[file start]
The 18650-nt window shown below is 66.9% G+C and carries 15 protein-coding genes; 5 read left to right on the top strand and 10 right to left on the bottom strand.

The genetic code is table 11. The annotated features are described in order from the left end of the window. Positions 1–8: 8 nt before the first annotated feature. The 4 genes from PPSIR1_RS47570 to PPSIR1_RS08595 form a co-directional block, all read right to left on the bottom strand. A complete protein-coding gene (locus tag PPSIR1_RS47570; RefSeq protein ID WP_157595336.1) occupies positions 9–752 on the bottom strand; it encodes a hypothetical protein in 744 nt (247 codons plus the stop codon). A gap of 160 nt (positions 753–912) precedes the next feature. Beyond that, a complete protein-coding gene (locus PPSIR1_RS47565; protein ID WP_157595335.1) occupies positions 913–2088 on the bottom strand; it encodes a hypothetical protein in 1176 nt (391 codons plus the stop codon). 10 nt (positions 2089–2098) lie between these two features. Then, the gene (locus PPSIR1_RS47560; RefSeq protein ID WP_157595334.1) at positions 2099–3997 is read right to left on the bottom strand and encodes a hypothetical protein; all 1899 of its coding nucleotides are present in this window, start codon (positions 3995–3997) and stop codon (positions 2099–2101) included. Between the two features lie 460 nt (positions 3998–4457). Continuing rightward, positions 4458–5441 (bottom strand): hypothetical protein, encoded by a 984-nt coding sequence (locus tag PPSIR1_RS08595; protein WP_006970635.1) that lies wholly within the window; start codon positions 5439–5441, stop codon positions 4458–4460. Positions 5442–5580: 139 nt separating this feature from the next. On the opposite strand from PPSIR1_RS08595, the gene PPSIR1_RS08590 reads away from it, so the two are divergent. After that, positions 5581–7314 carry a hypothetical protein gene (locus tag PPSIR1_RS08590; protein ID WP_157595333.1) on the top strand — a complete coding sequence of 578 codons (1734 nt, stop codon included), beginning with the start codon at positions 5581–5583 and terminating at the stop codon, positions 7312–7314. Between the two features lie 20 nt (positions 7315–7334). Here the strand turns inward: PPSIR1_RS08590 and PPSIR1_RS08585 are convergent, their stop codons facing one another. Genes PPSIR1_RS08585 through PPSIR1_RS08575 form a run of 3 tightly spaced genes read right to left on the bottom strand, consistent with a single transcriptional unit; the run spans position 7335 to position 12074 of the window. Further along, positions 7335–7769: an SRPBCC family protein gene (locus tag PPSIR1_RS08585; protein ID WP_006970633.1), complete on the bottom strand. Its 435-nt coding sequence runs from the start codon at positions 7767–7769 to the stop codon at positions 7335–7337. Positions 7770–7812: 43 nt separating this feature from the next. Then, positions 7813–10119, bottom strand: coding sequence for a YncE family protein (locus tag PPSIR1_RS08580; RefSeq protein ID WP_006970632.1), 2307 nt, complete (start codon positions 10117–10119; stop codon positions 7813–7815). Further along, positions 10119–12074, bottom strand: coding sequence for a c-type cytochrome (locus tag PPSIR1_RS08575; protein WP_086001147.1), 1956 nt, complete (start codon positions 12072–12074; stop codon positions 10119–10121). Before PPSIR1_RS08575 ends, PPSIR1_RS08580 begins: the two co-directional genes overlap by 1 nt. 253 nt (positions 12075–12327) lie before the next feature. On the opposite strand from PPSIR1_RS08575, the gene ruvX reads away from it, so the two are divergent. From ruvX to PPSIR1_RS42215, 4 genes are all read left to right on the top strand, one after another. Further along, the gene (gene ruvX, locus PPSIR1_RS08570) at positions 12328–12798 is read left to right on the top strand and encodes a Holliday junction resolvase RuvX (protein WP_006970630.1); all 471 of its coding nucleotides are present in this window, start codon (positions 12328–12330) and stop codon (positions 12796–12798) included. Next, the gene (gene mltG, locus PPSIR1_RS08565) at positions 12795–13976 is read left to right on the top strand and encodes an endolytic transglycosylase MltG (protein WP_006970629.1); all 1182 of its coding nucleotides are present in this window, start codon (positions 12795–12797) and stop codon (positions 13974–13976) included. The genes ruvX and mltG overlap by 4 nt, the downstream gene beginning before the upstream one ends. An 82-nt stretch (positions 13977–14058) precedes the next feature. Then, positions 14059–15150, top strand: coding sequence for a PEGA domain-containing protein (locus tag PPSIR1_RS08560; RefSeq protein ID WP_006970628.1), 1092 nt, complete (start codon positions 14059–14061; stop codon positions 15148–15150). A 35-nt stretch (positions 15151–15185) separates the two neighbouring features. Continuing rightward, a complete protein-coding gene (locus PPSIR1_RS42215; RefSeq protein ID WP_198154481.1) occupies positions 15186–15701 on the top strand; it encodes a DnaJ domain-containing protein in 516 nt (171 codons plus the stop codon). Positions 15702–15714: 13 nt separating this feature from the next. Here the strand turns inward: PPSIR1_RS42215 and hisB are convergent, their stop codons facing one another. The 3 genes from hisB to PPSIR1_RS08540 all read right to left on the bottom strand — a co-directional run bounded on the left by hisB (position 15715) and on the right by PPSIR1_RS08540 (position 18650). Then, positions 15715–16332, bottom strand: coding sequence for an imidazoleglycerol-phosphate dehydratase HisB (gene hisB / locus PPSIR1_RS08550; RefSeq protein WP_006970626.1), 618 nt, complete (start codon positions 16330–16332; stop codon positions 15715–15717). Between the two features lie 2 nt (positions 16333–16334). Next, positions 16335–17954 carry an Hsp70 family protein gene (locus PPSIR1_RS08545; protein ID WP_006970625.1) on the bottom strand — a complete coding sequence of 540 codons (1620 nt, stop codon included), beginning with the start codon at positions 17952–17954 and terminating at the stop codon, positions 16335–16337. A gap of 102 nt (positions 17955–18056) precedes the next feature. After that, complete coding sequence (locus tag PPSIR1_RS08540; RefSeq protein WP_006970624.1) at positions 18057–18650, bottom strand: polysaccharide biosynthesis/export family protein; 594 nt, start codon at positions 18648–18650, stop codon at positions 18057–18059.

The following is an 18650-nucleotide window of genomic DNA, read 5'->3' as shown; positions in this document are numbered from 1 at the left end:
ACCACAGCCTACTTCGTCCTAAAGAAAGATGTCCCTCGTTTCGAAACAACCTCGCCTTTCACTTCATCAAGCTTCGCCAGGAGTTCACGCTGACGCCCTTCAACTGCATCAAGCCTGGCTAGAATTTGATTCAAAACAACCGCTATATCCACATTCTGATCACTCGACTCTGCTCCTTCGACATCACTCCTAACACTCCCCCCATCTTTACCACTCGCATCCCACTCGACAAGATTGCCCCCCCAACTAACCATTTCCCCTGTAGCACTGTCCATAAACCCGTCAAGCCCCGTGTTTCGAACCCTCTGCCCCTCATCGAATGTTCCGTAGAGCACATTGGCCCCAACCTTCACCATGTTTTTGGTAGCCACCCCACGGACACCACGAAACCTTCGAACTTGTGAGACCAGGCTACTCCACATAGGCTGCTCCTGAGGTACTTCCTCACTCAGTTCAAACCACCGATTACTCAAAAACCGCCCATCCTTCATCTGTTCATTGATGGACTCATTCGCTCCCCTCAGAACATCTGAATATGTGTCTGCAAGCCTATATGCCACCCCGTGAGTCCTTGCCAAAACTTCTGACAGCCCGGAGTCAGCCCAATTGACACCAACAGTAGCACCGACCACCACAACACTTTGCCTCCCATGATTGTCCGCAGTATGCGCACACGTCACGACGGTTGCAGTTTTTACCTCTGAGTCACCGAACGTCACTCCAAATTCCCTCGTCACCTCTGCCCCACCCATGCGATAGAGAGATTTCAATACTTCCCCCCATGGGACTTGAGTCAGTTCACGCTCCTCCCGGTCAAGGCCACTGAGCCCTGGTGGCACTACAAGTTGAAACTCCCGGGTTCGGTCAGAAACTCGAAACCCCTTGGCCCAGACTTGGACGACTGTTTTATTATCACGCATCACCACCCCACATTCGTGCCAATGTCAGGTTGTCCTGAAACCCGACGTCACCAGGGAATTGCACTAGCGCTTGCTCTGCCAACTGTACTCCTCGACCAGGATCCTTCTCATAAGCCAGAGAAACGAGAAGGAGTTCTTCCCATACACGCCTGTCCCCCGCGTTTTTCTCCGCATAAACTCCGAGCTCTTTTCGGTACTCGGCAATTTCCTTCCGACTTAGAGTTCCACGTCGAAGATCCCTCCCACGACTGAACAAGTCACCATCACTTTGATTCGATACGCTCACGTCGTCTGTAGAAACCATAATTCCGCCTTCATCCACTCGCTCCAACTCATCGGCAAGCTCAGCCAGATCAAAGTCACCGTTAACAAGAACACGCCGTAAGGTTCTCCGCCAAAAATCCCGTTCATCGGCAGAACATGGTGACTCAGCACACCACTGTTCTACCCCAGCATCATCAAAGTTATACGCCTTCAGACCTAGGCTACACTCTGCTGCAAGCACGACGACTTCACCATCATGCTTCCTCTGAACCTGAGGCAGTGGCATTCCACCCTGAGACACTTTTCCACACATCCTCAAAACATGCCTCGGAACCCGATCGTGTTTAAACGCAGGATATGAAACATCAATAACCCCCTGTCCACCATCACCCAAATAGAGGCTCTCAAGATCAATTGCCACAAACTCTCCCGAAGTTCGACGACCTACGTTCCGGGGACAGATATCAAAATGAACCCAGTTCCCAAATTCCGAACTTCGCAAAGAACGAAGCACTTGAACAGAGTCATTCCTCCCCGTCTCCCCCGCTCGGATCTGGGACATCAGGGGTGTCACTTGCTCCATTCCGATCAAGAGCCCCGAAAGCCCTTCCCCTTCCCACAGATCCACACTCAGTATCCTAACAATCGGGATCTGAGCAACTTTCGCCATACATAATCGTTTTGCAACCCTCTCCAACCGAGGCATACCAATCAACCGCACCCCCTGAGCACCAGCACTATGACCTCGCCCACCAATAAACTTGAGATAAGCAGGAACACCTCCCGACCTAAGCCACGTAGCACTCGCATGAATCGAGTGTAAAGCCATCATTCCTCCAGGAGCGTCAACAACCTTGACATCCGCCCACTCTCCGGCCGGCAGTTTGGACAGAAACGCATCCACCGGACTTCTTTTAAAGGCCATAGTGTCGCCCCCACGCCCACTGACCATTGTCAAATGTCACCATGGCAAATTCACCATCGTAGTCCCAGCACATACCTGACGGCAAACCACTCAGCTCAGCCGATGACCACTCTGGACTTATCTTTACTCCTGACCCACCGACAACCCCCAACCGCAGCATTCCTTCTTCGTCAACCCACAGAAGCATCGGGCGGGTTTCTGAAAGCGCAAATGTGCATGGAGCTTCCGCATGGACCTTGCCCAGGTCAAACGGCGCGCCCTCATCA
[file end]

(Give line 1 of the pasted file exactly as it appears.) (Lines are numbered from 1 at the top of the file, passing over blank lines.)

The 18650-nt window shown below is 66.9% G+C and carries 15 protein-coding genes; 5 read left to right on the top strand and 10 right to left on the bottom strand.